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Intravenous Magnesium Sulfate Reduces Rates of Mechanical Ventilation in Pediatric Asthma

Shedd, Glenn Clinton DNP, FNP-BC; Noe, Sarah M. BSN, RN

Section Editor(s): Howard, Patricia Kunz PhD, RN, CEN, CPEN, NE-BC, FAEN, FAAN; Column Editors; Shapiro, Susan E. PhD, RN, FAAN; Column Editors

Advanced Emergency Nursing Journal: January/March 2014 - Volume 36 - Issue 1 - p 3–8
doi: 10.1097/TME.0000000000000009
Research to Practice

In this column, we examine an original research article by S. Torres et al. (2012) on the subject of magnesium sulfate use in pediatric patients with acute asthma. These researchers found that patients treated with 25 mg/kg of intravenous magnesium sulfate in addition to the conventional treatment options for acute asthma were less likely to require mechanical ventilation than patients in the control group. We review and critique this article and use a case study to illustrate the clinical implications of this research. We also examine some of the research and guidelines pertaining to the use of magnesium sulfate in acute asthma.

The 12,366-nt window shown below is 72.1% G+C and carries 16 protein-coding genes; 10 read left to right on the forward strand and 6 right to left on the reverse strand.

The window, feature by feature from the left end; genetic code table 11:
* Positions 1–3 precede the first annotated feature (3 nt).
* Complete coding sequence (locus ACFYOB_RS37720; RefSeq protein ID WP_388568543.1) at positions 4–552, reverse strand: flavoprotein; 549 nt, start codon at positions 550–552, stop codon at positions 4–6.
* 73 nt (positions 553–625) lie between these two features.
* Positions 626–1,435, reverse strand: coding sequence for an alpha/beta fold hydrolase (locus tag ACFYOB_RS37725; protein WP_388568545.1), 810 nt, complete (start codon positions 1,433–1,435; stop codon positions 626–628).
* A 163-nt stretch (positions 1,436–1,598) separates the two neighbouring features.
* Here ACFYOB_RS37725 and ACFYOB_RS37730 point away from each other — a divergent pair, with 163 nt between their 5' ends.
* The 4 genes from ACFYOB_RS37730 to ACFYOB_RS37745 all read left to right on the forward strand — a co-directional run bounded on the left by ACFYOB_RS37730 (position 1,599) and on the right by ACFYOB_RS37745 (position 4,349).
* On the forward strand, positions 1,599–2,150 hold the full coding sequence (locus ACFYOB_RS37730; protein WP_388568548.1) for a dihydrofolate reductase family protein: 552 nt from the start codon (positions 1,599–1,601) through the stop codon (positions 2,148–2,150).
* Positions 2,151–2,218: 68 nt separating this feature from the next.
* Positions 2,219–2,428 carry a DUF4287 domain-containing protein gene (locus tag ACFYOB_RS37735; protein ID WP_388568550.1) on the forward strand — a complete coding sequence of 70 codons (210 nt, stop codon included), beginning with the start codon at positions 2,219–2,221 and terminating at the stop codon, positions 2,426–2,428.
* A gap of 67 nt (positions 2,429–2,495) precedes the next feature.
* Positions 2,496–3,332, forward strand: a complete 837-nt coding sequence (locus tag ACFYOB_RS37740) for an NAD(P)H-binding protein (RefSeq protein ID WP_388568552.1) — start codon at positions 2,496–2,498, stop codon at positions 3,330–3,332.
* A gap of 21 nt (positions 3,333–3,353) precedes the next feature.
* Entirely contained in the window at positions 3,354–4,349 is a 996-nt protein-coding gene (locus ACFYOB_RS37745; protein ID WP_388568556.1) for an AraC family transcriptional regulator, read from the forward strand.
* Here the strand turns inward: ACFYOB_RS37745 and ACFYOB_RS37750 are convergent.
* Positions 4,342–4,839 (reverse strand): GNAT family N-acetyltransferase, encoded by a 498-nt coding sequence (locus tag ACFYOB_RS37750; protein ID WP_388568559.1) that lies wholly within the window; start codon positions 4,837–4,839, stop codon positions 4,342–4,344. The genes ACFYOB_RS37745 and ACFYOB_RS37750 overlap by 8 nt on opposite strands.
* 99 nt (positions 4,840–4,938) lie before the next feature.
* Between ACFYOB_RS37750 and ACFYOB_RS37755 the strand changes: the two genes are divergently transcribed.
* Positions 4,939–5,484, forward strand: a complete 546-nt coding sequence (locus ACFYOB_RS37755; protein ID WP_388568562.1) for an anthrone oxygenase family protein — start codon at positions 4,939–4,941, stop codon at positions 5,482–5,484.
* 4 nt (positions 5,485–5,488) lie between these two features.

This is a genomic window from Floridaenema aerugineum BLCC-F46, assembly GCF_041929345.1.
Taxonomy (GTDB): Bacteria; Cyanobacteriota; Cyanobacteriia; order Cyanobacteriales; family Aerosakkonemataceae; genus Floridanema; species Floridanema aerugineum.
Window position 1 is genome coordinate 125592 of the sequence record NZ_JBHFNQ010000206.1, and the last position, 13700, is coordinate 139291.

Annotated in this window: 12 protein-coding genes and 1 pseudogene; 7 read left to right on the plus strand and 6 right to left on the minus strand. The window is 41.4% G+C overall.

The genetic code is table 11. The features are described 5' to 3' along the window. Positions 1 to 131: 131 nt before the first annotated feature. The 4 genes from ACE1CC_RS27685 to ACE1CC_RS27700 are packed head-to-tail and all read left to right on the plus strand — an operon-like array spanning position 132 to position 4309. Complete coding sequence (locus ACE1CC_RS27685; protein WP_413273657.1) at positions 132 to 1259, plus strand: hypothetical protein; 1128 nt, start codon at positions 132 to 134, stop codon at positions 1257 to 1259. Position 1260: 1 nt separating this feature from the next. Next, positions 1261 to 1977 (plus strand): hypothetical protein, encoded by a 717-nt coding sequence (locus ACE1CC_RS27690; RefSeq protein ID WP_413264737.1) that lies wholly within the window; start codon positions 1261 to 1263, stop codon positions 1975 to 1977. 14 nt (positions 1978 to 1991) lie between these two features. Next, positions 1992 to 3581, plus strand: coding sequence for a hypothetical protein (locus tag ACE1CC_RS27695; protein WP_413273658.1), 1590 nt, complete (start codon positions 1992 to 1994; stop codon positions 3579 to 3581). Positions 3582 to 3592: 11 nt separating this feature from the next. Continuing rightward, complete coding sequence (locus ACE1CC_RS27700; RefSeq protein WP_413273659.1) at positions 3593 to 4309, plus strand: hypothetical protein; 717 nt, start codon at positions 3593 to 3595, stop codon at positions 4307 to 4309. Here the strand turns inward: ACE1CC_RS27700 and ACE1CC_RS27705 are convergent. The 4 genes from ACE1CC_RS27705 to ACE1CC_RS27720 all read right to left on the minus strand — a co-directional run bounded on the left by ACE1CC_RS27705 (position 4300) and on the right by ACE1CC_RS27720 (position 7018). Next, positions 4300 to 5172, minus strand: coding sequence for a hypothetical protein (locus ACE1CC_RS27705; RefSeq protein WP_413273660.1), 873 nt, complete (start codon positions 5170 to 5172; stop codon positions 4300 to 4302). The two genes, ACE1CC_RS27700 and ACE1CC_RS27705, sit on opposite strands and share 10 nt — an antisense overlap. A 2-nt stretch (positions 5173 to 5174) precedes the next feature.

Nell Hodgson Woodruff School of Nursing, Emory University, Atlanta, Georgia.

Corresponding Author: Glenn Clinton Shedd, DNP, FNP-BC, Nell Hodgson Woodruff School of Nursing, Emory University, 520 Clifton Rd NE, Atlanta, GA 30322 (gshedd@emory.edu).

Disclosure: The authors report no conflicts of interest.

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